About 98 percent of potassium is found in body cells and four fifths of this in skeletal muscles. The rest occurs in extracellular fluids. Potassium absorption from foods is passive requiring no assistance or special mechanisms. It is daily excreted to maintain a balance. The metal activates a number of enzymes, assists the synthesis of proteins, helps to preserve the acid/alkali balance of the body, nerve impulse transmission, stimulates the muscles including the heart, and movements of the intestinal tract. Potassium is widely available in foods, such as almonds, apricots, asparagus, avocados, bananas, beans, beef, beet greens, bran, brazil nuts, brewer's yeast, chocolate and cocoa, cowpeas, cress, garlic, blackstrap molasses, peas, potatoes, walnuts, etc.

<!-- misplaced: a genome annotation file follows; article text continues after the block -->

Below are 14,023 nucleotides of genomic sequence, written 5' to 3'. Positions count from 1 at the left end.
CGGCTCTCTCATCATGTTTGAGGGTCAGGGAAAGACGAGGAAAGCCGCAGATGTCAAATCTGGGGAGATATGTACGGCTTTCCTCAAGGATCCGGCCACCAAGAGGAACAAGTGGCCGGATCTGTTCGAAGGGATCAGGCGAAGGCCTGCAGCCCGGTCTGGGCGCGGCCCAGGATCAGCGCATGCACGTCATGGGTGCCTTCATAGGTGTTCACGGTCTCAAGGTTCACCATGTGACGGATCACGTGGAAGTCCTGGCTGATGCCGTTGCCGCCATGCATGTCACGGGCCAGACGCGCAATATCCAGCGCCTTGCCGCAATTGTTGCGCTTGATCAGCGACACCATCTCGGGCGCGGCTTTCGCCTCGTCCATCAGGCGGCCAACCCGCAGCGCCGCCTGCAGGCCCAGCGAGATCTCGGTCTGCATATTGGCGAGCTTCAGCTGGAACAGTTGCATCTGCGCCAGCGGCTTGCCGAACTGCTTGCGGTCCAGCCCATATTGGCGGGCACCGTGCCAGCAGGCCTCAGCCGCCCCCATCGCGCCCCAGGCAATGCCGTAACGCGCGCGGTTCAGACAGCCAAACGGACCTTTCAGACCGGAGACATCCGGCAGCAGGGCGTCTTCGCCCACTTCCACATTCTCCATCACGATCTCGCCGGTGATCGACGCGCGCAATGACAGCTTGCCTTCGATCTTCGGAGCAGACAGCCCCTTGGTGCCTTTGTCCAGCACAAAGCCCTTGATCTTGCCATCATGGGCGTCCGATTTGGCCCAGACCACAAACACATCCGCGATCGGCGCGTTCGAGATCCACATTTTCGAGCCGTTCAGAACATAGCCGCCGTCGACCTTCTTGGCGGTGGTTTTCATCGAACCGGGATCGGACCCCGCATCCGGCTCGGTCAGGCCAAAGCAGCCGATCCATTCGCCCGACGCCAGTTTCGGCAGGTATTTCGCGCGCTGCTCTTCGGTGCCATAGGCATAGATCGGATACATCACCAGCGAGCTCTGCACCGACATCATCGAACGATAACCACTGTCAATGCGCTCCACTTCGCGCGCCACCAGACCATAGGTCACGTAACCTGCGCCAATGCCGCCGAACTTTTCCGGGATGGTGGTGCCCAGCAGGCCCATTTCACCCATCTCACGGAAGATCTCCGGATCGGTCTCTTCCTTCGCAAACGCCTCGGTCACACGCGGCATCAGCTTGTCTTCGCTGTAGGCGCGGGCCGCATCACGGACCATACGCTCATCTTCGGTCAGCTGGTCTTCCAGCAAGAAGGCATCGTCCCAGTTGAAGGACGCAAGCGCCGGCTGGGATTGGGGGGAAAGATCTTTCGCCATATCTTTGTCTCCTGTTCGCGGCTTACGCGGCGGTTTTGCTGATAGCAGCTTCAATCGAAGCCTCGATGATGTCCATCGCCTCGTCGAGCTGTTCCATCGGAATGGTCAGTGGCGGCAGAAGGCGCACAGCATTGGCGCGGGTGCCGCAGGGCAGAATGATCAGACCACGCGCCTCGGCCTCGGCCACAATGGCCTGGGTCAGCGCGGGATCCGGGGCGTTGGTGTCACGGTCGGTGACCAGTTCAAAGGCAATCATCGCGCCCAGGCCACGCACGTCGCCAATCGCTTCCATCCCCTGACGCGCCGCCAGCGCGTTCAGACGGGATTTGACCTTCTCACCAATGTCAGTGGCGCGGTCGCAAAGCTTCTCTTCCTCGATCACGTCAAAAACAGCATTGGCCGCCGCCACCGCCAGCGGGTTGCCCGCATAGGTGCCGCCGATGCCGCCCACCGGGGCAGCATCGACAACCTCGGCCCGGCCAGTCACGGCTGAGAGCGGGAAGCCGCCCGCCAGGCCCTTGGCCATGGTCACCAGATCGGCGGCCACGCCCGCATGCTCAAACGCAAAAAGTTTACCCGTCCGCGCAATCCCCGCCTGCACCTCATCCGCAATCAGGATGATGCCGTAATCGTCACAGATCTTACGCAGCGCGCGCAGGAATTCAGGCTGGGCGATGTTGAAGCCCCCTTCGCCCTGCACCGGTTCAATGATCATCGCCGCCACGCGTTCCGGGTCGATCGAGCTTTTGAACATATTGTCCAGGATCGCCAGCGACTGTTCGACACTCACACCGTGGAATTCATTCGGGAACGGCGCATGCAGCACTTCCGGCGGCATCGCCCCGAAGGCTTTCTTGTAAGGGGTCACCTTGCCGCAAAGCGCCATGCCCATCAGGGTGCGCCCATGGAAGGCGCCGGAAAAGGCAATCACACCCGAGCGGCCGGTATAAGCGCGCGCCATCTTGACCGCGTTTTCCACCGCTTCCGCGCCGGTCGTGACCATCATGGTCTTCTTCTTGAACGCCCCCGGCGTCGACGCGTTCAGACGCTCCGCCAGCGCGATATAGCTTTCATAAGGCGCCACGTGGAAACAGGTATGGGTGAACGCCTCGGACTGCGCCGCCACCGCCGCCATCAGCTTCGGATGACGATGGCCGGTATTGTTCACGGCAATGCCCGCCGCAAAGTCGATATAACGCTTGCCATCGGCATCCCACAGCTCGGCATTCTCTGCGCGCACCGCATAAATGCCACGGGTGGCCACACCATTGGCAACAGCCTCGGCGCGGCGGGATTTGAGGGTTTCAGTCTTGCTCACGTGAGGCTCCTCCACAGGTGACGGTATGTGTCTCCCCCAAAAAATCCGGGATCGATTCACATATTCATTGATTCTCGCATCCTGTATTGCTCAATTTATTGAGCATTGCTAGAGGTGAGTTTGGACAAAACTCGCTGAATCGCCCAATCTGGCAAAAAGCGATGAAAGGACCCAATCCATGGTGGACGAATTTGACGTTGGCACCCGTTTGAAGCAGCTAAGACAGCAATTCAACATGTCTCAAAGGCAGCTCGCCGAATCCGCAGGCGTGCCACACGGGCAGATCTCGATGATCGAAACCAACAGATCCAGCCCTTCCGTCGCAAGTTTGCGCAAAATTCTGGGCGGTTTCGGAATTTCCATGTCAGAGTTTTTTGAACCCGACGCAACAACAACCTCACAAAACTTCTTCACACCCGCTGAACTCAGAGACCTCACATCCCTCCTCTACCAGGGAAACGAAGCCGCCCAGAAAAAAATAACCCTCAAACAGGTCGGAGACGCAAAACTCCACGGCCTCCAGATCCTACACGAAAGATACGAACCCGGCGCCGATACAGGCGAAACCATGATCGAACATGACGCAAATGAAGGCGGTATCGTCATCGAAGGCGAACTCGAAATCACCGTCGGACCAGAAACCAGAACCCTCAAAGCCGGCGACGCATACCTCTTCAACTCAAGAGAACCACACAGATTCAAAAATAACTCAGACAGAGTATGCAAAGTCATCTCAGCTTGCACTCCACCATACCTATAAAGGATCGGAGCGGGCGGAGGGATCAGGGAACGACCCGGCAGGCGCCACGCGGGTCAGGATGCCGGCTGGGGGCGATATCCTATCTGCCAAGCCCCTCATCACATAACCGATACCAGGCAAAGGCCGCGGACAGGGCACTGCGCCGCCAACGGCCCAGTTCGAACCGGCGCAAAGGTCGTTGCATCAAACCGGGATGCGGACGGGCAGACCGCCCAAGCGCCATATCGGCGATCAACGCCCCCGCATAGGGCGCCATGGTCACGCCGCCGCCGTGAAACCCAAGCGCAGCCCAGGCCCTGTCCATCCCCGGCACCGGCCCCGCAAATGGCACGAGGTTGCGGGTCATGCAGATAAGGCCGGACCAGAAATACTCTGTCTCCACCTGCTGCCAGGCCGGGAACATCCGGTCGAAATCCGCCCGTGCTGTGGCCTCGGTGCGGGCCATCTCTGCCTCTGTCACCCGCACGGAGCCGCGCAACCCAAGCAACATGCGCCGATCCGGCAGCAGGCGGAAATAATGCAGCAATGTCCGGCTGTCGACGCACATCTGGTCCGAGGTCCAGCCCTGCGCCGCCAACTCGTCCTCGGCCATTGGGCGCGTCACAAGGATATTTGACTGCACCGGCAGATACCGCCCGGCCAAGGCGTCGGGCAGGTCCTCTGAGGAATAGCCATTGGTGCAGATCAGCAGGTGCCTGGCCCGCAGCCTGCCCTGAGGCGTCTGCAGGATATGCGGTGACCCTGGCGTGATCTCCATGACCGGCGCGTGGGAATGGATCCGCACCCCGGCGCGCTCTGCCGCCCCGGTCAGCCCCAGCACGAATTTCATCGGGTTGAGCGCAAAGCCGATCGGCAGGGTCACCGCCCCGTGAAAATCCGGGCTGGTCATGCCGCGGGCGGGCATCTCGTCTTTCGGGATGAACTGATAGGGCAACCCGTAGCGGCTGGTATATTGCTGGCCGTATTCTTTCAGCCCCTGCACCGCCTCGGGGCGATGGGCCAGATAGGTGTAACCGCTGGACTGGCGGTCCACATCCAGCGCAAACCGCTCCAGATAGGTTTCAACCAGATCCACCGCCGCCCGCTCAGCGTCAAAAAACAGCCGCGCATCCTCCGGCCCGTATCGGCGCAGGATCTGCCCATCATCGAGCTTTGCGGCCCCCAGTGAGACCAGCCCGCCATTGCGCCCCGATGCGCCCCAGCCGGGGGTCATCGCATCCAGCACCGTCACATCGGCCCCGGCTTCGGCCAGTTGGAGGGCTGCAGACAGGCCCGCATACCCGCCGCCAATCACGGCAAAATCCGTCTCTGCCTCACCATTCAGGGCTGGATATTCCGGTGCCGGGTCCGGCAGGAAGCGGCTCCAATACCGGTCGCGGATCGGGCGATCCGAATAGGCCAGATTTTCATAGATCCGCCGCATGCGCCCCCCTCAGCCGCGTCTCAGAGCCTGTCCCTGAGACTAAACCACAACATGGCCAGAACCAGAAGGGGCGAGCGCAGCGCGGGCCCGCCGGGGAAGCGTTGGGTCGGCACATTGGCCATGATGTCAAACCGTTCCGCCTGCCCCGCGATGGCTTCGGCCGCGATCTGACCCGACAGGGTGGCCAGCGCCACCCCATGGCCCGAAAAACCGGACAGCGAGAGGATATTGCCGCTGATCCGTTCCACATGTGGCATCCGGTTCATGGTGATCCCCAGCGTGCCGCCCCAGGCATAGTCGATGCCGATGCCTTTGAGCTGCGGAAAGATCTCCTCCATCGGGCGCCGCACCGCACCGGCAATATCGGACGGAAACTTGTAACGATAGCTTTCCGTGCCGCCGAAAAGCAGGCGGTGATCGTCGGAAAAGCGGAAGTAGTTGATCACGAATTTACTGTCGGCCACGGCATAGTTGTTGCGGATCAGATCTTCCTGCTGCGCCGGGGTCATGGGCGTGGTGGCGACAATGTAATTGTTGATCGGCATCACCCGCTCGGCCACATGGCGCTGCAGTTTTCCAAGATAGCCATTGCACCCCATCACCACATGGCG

• Assists heart function
  • Controls body's water balance
  • Lowers blood pressure
  • Maintains a healthy nervous system
  • Regulates nutrient transfer to body cells

Potassium may be depleted from body cells by hydrogen ions, and acidosis may deplete cellular potassium. Excess sodium and manganese may also upset the potassium balance.

Rapid intravenous infusion of potassium may cause a cardiac arrest. Excessive potassium may also accumulate as a result of burns, injuries, severe infection, adrenal insufficiency, and kidney failure. The result is weakness, paralysis, impaired electrical stimulation of the heart, eventual ventricular fibrillation and death.